September 2021

This month, Mars is retreating from the evening sky into the sun’s light. Northern hemisphere sky watchers shouldn’t expect to see it. Southern hemisphere observers probably won’t see it either, but they have a slightly better chance.

Venus and Mercury on September evenings in 2021

Mercury is moving into the evening sky for the first half of the month. A waxing crescent moon passes somewhat nearby on the 9th. After greatest elongation at 26.8° east of the sun on the 14th, the messenger planet continues moving eastward against the background of stars (direct motion) toward Spica while its apparent separation from the sun shrinks. The planet settles into a position near Spica in the last few days of September.

Venus, also an evening object, starts the month near Spica and passes it on the 6th. The moon is close to Venus on the 10th. Passing near Zubenelgenubi around the 22nd, Venus enters the Libra diamond by the 26th. It’s almost out of the diamond on the 30th.

The best views of these evening setters will be from the southern hemisphere, especially from around 20° to 30° south.

Jupiter and Saturn in September 2021

Jupiter and Saturn are retrograde (going westward) in Capricornus this month. Jupiter is near Deneb Algedi all month and moving fast enough to see its position has changed if you watch every few nights. Saturn is west of Jupiter. The ringed planet’s motion slows down enough in the last few days of September to be called stationary in almanacs that still use the term. These two planets being in the constellation make September a great month to learn about the stars of Capricornus. The nearly full moon passes Saturn on the 17th and Jupiter on the 18th.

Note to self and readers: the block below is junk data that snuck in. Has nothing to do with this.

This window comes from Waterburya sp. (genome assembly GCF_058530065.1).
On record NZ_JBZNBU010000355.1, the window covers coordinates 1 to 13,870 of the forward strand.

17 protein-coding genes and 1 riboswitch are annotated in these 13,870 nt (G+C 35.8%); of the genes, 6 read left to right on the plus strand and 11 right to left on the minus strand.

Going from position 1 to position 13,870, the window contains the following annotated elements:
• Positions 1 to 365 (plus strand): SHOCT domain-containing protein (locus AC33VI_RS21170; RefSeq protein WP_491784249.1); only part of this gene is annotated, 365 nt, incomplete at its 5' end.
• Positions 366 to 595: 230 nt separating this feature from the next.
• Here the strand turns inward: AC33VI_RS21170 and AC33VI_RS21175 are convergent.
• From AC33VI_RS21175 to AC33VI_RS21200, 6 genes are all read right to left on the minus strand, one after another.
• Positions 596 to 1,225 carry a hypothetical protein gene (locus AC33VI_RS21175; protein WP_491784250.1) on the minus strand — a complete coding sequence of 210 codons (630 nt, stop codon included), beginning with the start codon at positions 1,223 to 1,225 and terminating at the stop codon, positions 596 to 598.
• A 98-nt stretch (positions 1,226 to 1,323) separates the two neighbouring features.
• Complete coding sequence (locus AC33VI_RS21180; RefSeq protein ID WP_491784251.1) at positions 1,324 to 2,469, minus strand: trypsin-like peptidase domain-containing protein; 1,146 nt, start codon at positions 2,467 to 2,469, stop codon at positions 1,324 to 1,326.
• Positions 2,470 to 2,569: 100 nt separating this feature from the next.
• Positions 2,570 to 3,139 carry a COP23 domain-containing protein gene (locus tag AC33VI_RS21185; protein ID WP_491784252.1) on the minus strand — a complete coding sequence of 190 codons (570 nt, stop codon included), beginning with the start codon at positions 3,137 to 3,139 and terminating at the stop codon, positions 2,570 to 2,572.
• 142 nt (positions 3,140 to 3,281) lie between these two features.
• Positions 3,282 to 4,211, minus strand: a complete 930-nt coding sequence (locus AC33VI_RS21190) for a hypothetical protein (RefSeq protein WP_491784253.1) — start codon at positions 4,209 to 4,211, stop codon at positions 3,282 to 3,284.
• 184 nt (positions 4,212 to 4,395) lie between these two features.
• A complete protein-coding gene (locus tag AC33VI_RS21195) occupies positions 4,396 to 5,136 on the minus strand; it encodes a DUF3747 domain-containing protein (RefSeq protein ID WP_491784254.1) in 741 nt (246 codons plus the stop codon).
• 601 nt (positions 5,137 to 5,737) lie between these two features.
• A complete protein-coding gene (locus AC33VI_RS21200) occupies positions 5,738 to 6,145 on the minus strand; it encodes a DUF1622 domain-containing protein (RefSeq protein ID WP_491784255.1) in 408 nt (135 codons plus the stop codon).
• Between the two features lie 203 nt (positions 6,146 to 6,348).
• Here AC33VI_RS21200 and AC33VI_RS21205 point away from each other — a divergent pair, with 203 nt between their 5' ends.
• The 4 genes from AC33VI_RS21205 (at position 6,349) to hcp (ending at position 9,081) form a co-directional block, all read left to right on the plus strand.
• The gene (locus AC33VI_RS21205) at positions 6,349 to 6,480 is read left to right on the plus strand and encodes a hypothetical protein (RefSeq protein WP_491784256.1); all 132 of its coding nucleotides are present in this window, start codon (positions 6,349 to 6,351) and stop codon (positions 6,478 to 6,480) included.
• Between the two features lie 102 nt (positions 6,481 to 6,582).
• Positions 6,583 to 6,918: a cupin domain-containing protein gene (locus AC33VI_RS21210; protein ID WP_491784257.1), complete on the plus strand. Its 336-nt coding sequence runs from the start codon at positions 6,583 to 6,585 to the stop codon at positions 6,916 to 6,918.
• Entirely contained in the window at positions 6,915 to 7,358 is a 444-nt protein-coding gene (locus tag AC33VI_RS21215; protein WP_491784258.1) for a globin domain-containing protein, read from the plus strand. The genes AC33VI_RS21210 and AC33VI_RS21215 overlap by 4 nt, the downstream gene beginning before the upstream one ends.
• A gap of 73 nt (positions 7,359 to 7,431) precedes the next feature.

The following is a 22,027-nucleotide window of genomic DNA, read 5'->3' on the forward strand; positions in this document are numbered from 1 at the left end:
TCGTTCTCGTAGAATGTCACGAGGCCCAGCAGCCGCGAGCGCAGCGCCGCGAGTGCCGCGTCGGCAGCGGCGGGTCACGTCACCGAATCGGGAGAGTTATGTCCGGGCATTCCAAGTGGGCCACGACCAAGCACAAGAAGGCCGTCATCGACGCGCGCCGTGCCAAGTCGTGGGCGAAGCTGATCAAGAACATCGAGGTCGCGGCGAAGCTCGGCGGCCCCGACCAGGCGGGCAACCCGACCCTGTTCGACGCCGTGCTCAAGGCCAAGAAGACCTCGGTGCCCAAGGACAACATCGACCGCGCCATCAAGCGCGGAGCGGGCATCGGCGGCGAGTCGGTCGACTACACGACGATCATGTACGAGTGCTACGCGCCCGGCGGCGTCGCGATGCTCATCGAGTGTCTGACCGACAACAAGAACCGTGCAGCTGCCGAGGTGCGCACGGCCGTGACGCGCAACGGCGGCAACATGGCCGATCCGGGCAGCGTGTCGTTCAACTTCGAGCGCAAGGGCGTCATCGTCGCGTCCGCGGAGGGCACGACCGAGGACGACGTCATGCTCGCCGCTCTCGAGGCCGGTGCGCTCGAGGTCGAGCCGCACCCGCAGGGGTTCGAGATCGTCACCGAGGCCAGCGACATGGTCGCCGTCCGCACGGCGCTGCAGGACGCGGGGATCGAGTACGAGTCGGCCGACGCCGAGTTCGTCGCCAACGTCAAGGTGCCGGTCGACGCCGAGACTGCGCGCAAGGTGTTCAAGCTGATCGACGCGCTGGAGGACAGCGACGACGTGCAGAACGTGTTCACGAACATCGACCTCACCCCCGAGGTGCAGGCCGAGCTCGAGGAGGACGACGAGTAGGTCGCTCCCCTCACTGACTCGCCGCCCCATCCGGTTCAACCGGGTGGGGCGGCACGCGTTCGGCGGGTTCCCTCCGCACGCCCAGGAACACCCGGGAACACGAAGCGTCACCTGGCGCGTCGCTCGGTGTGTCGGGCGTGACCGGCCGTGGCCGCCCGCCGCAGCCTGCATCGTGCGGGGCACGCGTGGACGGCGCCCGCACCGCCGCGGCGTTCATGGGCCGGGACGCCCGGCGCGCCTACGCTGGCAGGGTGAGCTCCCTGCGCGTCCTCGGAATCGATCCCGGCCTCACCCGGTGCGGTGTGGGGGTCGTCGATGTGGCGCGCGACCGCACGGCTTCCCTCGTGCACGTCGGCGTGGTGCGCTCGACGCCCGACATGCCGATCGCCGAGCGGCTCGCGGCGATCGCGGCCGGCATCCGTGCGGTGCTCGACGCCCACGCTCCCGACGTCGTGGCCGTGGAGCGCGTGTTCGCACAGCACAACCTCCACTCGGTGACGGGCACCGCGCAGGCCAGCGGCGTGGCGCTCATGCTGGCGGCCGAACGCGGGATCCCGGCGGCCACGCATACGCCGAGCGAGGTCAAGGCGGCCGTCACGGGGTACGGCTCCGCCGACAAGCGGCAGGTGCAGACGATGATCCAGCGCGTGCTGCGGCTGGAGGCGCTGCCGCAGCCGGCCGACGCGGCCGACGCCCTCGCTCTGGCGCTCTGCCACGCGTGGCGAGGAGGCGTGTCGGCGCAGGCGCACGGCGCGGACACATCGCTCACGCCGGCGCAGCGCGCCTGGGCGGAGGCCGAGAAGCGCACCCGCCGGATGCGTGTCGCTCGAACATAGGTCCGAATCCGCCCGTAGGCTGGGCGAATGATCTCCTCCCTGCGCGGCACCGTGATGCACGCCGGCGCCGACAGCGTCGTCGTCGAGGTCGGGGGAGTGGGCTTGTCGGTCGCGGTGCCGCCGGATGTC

Wide view showing Neptune's movement in September 2021 between Pisces and Aquarius
A close view showing Neptune's positions from August 22 to October 31, 2021.

Neptune will be at opposition this month. You need a telescope or binoculars to see it. You also have to know exactly where to look. To make sure you’ve seen it, look several times this month and try to see that the faint blue dot has moved. It’ll be nearest a star labeled HIP115953, which is brighter than Neptune and is about 154 light years away. That star is actually at the limit of naked eye visibility for people with very good eyes and very dark skies. The two will be just 1.5′ apart on the 23rd and 24th. Neptune’s distance from us this month is about 4.326 billion kilometers.

Earth is at equinox on the 22nd at 19:22UT.

Notable conjunctions in September:

3rd Moon and Pollux 3.0°

5th Venus and Spica 1.6°

5th Moon and Regulus 4.5°

7th Mars and moon 3.8°

9th Mercury and moon 5.9°

9th Moon and Spica 5.3°

10th Venus and moon 3.7°

12th Ceres and Aldebaran 0.9°

13th Moon and Antares 4.1°

17th Moon and Saturn 3.7°

18th Moon and Jupiter 3.7°

20th Moon and Neptune 3.6°

21st Mercury and Spica 1.4°

24th Uranus and Moon 1.2°

26th Moon and Aldebaran 6.0°

30th Moon and Pollux 2.7°

The moon begins September in waning gibbous phase. It’s new on the 7th, first quarter on the 13th, full on the 20th, and last quarter on the 29th.

The moon is at northern lunistice at 25.9° on the 2nd, goes south of the equator on the 8th, reaches its southernmost at 26.0° on the 15th, crosses the equator northbound again on the 21st, and reaches a second northern lunistice this month on the 29th at 26.1°.

Lunar perigee is on the 11th at 368,500km. Apogee is on the 26th at 404,700km.

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